Over this past week, reports of at least three journalists, including a woman, being attacked emerged from different parts of Assam. According to a report, Rajen Deka, a correspondent with the Assamese daily Dainik Asom, was allegedly assaulted with sharp weapons by a BJP activist.
In another incident that same evening, Upasana Barua Goswami, a reporter for a TV channel, was the target of violence by four individuals at a restaurant at Tinsukia district.
Similarly, Rajiv Borah, another journalist who works for a Guwahati-based TV channel, was also attacked and beaten by five individuals in Jorhat.
Attacks on journalists in India are not new. In the Press Freedom Index prepared by Reporters Without Borders, India has seen a continuous decline in its index. This year, India slipped two places and now ranks 140 among 180 countries, from 138 last year (2018) and 136 a year before that (2017).
Those who work for the non-English press are more vulnerable, likely to be attacked, intimidated and killed, and face other forms of direct and indirect threats. This is evident from the list of journalists who have faced violence and threats over the years – from state as well as non-state actors – even though it is often commented that non-English and local journalists are ‘sold out’ and more likely to indulge in journalistic malpractices.
What we forget while passing such judgements is that the circumstances they work and operate in are simply not conducive for journalism. Moreover, in doing so, we also absolve media organisations who force them to indulge in these journalistic malpractices. And mind you, these are not small media organisations facing acute financial crises, but big corporates with subscriptions that run into crores. Despite that, those working in these organisations are paid peanuts and are often not recognised as journalists.
In my interactions with several journalists working for the non-English media cross the country, I have found that it is not that there is a dearth of good reporters and journalists on the ground. The fact is that these journalists, often working in small towns and villages, grapple with a number of issues, professional and otherwise. Most of them do not have any steady source of income because they work mostly as stringers, contributors and agents.
However, whenever something happens, they are the first ones to reach on the ground. Being closer to the ground and in direct access of their reporting subjects, they face enormous challenges. More often than not, there is pressure to not report what should ideally be reported, and sometimes, not buckling under the pressure could mean putting their lives in danger.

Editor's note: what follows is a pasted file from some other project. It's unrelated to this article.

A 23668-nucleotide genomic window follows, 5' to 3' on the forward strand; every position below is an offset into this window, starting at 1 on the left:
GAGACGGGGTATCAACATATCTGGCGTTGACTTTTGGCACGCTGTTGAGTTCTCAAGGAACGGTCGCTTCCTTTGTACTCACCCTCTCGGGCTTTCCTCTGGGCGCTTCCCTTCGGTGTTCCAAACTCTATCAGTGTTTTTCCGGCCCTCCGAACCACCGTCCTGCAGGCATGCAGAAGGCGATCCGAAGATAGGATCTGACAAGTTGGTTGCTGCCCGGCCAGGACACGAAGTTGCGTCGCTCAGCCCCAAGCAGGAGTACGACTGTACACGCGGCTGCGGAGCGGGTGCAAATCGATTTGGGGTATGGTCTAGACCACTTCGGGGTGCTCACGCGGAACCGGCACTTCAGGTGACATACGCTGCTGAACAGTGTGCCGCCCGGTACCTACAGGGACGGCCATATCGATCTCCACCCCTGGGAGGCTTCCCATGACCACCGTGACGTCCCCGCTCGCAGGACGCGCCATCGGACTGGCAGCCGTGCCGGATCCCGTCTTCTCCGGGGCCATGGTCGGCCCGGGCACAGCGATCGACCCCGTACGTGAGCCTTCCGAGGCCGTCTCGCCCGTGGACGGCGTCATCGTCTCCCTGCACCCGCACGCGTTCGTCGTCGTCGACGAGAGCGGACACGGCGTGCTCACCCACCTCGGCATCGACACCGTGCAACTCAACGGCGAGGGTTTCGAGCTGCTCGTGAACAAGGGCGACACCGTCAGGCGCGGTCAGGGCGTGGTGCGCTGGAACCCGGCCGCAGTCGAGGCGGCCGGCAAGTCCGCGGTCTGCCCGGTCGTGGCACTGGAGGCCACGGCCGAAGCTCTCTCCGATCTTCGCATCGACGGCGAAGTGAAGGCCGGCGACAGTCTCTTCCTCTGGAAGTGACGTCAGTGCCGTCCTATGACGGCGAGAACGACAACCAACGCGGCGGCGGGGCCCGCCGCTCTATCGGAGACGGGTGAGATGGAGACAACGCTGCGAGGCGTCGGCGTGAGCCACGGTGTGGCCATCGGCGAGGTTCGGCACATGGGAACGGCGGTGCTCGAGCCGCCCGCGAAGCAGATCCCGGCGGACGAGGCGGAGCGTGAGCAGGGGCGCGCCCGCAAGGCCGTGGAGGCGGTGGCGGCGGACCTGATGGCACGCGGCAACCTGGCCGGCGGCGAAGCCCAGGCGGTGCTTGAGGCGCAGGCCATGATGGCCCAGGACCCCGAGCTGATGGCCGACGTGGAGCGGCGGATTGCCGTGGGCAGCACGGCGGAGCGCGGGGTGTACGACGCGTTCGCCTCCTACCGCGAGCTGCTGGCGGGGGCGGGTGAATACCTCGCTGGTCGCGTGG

On the other hand, those of us who live in big cities and report in English do not have to face such real threats on a day-to-day basis. This is not to suggest that those who write in English and live in big cities do not face threats and other forms of challenges. But the threats are relatively different and rare in comparison with non-English and local journalists. Moreover, whenever there is an attack on such journalists, it receives considerable media attention and forces a sense of solidarity amongst peers.
It is true that all journalists are journalists and what should matter is the story and not who has done it. But that only arises when all reporters and stringers are considered journalists in the first place. In many cases, we have seen that the moment a stringer and a contributor comes under attack, the media houses they work for disown them. That is also possible because usually their stories do not carry their byline.
Today, as we observe World Press Freedom Day, let’s give a thought about fellow journalists who are often denied their basic entitlement – the identity of a journalist. One can argue that they are not full-time journalists or that journalism is not their primary occupation.
In that case, we have to ask: why are they not full-time and who is responsible for it? Can they survive on the compensation and mere facilities that they are paid for by the organisations that they work for?
Let’s not forget that good journalism exists not because of ‘star reporters and anchors’ but because of the countless nameless, faceless non-English stringers and local reporters working on the ground, giving us leads about stories and developments.
It is high time we recognise their labour and try to ensure that they are treated equally.